Jim Willis makes biscuits from a cookbook he and his wife received as a wedding gift in 1962. Kneading the dough gently for only about 10 strokes keeps them from getting tough in the oven.
|¼||teaspoon baking soda|
|3||teaspoons baking powder|
|6||tablespoons cold, unsalted butter, cut into ½-inch pieces|
|⅔||cup cold buttermilk, or more to taste|
|Extra flour (for sprinkling)|
1. Set the oven at 450 degrees. Have on hand a baking sheet and 2½-inch plain round cutter.
2. In a bowl, whisk the flour, baking soda, baking powder, and salt. Using a pastry blender or blunt knife, cut in the butter until the mixture resembles coarse crumbs.
3. Make a well in the center and add the buttermilk. With a fork, stir quickly only until the dough follows the fork around the bowl. Add more buttermilk, ½ teaspoon at a time, if necessary, so the dough holds together.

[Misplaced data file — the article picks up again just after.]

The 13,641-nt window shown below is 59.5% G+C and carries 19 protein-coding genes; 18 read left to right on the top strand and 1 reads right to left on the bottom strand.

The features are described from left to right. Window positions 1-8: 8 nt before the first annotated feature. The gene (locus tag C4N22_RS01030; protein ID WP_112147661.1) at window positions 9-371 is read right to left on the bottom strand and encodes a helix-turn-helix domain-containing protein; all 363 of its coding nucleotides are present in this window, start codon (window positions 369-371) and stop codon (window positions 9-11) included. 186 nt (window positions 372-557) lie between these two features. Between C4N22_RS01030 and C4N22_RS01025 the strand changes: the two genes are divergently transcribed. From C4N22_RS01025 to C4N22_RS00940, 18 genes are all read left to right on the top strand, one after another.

4. On a lightly floured counter, knead gently for 10 strokes. Roll or pat the dough to a ½-inch thickness. Using the cutter dipped repeatedly in flour, cut the dough straight down without twisting. Set on the ungreased baking sheet. Reshape the scraps and reroll to make 12 biscuits total. For crusty biscuits, space the biscuits ¾-inch apart; for softer biscuits, bake closer together.
5. Bake for 12 to 15 minutes or until golden.
Jim Willis. Adapted from “Better Homes and Gardens New Cookbook”